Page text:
David Austin, Britain’s late, great king of roses: The man who brought about ‘a revolution in taste, expectations and how we garden’

Charles Quest-Ritson pays tribute to his recently-departed friend David Austin, the rose breeder and entrepreneur who passed away at the end of last year aged 92.

Much has been said about the achievements of the late David Austin in developing a new race of ‘English’ roses that combine the qualities of two traditions, the ancient and the modern. Less has been written about the man himself: courteous, hesitant (he was dyslexic) and rather shy.

I first corresponded with him 40 years ago, when I complained that a rose I had ordered from him had, for the second year running, not been available.

He wrote me a charming letter, explaining how difficult it was to know, at the time his catalogue went to print, exactly how many of his budded plants would be saleable on time – the winter of 1978/79 had been a killer. I was impressed, and somewhat chastened, that he had replied to me personally and at length.

Plant breeding attracted him from an early age. What fascinated David about roses was discovering the genes that lay within them, ready to find expression among the thousands of seedlings he raised every year. The art of successful rose-breeding lies in selecting the best ones to introduce. Imagine 100,000 little roses all pushing up their first cheerful flower in a vast, heated greenhouse and having to decide which three or four might, eventually, be a commercial success.

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David Austin's rose garden at Albrighton, Shropshire

David Austin’s rose garden at his centre in Albrighton, Shropshire

Gardeners and garden lovers adored the sort of rose that came to be thought of as typical of his work: large flowers that opened out to reveal a mass of small petals arranged in a pretty shape and endowed with a strong scent – pretty to look at and a treat for the nose.

Sometimes, David would select and introduce a rose that seemed completely counter-intuitive – often single-flowered, such as Robbie Burns or Rose of Picardy. His fans were puzzled. These were not the blooms they expected of him, but he appeared not to mind if they didn’t sell. He simply said they were beautiful and rather regretted that customers didn’t see them as he did.

The explanation he gave me ran as follows:

‘Roses are grown in almost every garden in this country and also very widely overseas. It is therefore important that they have as much variety as possible and do not all come in the same form of flower and growth. Indeed, diversity is one of the most important of our concerns when we are breeding our roses. This makes our job much more difficult, but I think it is worth the effort.’

David found beauty not only among his roses. Beauty mattered. He adored the English countryside, especially the Shropshire hills. His drawing room was lined with books on English history and classics from English literature. How he christened his roses – Othello, Lochinvar, Tess of the d’Urbervilles or Wife of Bath – reflected his deep love of reading. Benjamin Britten and Sir Edward Elgar commemorate his love of English music.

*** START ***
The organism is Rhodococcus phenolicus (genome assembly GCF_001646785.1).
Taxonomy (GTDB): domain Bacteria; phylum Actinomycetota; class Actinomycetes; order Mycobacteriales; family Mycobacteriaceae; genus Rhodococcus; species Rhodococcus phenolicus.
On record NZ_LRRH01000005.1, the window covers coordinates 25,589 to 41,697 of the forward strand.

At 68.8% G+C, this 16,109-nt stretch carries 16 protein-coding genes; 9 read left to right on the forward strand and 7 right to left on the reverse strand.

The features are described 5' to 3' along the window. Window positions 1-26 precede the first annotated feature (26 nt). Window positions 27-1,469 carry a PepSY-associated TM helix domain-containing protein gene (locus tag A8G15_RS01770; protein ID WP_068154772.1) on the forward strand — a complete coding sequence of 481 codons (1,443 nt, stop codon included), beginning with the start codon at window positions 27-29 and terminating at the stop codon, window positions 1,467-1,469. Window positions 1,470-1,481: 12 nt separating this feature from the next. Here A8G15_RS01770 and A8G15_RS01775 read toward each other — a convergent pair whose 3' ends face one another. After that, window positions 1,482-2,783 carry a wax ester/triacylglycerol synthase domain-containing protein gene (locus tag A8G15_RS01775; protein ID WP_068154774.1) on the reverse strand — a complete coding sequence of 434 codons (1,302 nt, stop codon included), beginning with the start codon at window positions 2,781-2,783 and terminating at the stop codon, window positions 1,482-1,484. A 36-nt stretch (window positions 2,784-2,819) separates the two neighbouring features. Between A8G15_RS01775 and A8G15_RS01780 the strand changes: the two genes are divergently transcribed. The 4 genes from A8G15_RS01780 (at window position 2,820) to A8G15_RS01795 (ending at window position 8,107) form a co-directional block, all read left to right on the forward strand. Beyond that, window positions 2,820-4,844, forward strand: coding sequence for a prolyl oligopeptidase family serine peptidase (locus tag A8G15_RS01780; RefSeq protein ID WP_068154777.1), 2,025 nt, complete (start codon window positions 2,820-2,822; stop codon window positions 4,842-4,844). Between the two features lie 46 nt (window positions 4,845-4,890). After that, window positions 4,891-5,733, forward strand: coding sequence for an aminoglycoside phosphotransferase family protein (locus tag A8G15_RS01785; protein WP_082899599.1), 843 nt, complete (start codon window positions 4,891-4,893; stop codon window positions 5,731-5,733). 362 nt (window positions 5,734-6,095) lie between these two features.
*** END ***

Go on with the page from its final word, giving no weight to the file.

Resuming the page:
Indeed, it was, above all, his Englishness that defined David Austin: if you want to know what exemplified the tastes of a civilised 20th-century Englishman, you have only to look through a list of his creations’ names.

David Austin's 'Wife of Bath' rose, first bred in 1969

David Austin’s ‘Wife of Bath’ rose, first bred in 1969

David considered his ‘English’ roses as a continuation of the old varieties, most of them French, bred in the 19th century. They pointed the way to the future development of roses. He was quite right about this.

Such was the popularity of his roses that other breeders, all over the world, began to develop varieties that shared the qualities of scent and beauty David insisted all roses should exhibit. Yes, growers still produce Hybrid Teas and Floribundas, but gardeners today expect their roses to look as if they’ve leapt out of a painting by Fantin-Latour. David’s single-handed achievement was to bring about a revolution in taste, in what we expect of our roses and in how we garden.

David told me much that was left unsaid in the formal obituaries and eulogies. How the family farm was rendered uneconomical by compulsory purchases. How he ran a garden-maintenance business to make ends meet. How he actually went so far as to breed and introduce an orange-red Floribunda in 1968 (it was called Gypsy’s Wine Cup and is long forgotten). How, in the early years, his business was, for a time, administered by his bank, until it was clear that he was well on the way to success and solvency.

David’s story is one of obstinate determination, slow-to-come recognition and a final ascent to fame and glory. His long life – he was of my parents’ generation – made it possible for me to know him well in his later years. We talked at length about roses and their histories. We spent hours scrutinising his seedlings. I learned much from his ever-lucid intellect. And I am most grateful for his friendship.